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Climate change

Climate change-fueled heatwaves could kill millions

This summer’s record-setting heat spells portend a far deadlier future.
August 3, 2020
Photo by Ashkan Forouzani on Unsplash

Blistering heatwaves are breaking temperature records around the globe this year, from Iraq to the American Southwest. And it’s only going to get worse, as climate change accelerates.

By the end of this century, extreme heat spells could kill roughly as many people as all infectious diseases combined, including HIV, malaria and yellow fever, according to a new study.

The findings: Heatwaves will kill an additional 73 people per 100,000 by 2100, under a scenario in which nations continue to pump out high levels of greenhouse gas emissions (known as RCP8.5), according to research by the Climate Impact Lab, a group of climate economists and researchers at several US universities.

In some of the hottest and poorest parts of the world, like Bangladesh, Pakistan and Sudan, the mortality rate could reach or exceed 200 deaths per 100,000.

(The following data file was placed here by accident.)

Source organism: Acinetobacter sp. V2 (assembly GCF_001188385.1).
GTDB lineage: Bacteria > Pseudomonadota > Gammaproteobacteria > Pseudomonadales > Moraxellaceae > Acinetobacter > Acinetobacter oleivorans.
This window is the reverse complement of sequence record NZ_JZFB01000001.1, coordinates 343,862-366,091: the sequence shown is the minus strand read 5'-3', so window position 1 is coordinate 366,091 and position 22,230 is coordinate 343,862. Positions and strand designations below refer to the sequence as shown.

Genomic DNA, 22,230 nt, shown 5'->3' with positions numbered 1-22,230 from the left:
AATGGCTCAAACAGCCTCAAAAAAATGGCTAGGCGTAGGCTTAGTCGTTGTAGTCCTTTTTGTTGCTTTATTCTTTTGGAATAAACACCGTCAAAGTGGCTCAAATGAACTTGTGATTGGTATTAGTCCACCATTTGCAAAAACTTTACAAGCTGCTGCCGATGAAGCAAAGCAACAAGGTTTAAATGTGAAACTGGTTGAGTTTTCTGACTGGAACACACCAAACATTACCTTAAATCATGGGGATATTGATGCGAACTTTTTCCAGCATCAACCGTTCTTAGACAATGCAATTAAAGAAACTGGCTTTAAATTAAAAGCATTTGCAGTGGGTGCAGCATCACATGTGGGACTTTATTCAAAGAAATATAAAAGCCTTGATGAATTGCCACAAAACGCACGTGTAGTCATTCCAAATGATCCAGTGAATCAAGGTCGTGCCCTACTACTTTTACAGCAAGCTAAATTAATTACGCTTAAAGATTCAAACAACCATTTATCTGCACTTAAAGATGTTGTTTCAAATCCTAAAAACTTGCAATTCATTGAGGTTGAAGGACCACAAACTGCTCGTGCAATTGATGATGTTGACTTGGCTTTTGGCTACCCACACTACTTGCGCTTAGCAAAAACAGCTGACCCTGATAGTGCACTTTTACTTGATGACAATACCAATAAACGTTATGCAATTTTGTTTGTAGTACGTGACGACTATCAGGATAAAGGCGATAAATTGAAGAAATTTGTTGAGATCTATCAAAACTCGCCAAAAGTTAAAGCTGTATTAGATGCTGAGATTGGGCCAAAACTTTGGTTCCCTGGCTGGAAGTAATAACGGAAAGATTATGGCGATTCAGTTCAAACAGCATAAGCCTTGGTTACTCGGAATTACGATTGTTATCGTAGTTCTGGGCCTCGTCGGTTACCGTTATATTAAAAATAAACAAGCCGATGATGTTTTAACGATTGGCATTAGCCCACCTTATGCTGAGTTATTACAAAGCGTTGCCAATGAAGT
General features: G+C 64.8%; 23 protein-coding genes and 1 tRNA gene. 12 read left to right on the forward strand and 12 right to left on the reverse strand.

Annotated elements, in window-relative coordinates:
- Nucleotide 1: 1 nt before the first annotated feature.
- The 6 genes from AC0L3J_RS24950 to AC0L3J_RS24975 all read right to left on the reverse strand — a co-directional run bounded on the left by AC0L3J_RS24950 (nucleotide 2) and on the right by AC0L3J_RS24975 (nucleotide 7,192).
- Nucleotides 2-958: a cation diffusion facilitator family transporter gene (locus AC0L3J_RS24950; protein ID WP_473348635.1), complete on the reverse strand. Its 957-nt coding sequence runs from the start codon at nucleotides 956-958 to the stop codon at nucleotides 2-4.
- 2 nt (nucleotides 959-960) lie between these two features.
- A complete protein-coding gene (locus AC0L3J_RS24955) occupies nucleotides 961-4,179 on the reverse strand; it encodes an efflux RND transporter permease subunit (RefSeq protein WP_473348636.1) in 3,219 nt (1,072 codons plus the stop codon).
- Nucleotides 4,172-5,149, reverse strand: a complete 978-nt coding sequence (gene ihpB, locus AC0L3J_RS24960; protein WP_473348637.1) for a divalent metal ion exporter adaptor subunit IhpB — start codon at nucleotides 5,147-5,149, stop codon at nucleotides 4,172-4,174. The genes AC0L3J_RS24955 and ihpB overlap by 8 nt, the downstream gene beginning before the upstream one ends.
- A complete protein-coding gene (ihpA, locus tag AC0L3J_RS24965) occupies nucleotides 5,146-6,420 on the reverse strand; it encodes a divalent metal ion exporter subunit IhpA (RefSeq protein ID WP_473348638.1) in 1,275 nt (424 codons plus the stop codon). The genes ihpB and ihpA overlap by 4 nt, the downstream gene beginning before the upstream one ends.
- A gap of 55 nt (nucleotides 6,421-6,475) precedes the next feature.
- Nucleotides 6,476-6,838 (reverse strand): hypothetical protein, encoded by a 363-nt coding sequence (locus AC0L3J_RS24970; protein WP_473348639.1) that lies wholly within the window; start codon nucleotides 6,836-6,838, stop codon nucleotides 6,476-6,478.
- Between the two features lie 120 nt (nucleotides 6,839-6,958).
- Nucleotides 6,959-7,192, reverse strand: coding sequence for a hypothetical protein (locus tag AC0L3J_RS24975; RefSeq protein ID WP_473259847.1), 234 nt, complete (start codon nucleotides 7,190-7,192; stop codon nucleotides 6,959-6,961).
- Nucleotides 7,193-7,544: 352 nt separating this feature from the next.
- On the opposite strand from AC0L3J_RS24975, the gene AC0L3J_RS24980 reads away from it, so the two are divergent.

But … A growing number of climate researchers argue such a high-end scenario, though often used, is too pessimistic given flattening global emissions. Under a more optimistic scenario in which greenhouse gas pollution peaks around 2040 and begin falling thereafter, additional deaths would decline to 11 per 100,000. Depending on the population at that point, that could still be around a million extra fatalities.

Adapt: The 73 deaths projection takes into account investments into climate adaptions that richer nations are likely to make into things like air conditioning and urban cooling centers, based on historic patterns. If a country can afford it, adaptations are well worth the cost, cutting the death rate by 29% and shrinking the blow to domestic GDP. But many poor, hot nations, which will already suffer disproportionately from worsening heat waves, won’t have that luxury.

Methods: The researchers drew their conclusions by analyzing the historic links between temperature records and mortality data in dozens of nations, and projecting future deaths using highly regional climate projections.

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